Forbes also singled out the fact she “promises an ’empathetic’ government, with ambitious plans to tackle climate change and child poverty”.
Number one on the list was German Chancellor Angela Merkel who Forbes said was the ‘de facto’ leader of Europe.
The Prime Minister, Jacinda Ardern, arrived in Papua New Guinea on Sunday afternoon for APEC leaders’ summit.
APEC stands for Asia Pacific Economic Co-operation. The APEC summit is the annual meeting of the 21 Asia and Pacific countries.
This year trade, security, and climate change are expected to dominate discussions among leaders at the APEC leaders’ summit.
Security is tight at Port Moresby, the capital of Papua New Guinea, with foreign warships including the patrol vessel Otago, stationed in the harbour.
New Zealand has given $15 million to Papua New Guinea to help stage the summit, but it’s been earmarked for training and security.
Australia and China have also been big financial backers of the summit, and Australia is also deeply involved in providing security.
China’s leader Xi Jinping is attending, but neither Donald Trump nor Vladimir Putin will be there.
The New Zealand government has committed close to $30 million to foreign aid projects in Papua New Guinea.
New Zealand will join Australia, Japan, the United States, and South Korea in a $1.7 billion project to expand electricity coverage.
New Zealand’s contribution is about $20m.
Ms Ardern said the government will also give close to $10m for immunisation campaigns, particularly for polio which has re-emerged in the country.
New Zealand women became the first in the world to win the right to vote 125 years ago.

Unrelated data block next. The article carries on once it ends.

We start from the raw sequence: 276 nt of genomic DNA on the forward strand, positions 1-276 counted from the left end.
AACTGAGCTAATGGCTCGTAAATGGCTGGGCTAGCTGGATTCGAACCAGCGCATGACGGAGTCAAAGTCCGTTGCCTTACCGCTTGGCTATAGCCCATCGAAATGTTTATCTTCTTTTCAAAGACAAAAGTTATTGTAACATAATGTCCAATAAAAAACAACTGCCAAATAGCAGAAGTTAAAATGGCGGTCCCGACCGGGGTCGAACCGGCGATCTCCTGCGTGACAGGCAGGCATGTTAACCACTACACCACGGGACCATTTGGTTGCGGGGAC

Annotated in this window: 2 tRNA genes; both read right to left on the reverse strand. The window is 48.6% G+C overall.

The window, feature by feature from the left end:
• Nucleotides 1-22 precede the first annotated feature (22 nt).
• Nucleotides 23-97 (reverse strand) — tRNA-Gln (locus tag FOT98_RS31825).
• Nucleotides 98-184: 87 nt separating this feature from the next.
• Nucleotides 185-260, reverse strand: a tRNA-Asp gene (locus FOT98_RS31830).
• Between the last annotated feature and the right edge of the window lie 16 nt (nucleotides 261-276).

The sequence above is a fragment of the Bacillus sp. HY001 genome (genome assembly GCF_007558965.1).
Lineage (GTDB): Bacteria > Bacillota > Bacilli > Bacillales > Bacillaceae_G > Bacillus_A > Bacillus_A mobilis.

On 19 September 1893 the Electoral Act 1893 was passed, giving all women in New Zealand the right to vote.
As a result of this landmark legislation, New Zealand became the first self-governing country in the world in which all women had the right to vote in parliamentary elections.
The election on 28 November 1893 was when New Zealand women voted for first time.
This week there are many events around the country to celebrate the 125 year anniversary.
A Bill drafted by National’s education spokesperson, Nikki Kaye, is before Parliament after if was drawn from a ballot.
If passed into law schools would be required to offer at least one other language to children under 13, and it would require schools to choose from 10 priority languages including Māori, Mandarin and sign language.
Nikki Kaye hopes to get other parties to back her plan to make learning a second language compulsory in primary and intermediate schools.
Ms Kaye said there were huge benefits for young children learning a second language.
Having the ability to speak a second language can be the difference in allowing children to be able to speak with their grandparents or young business leaders being able to connect to markets like China and India, Ms Kaye said.
Proposed member’s bill ballot system: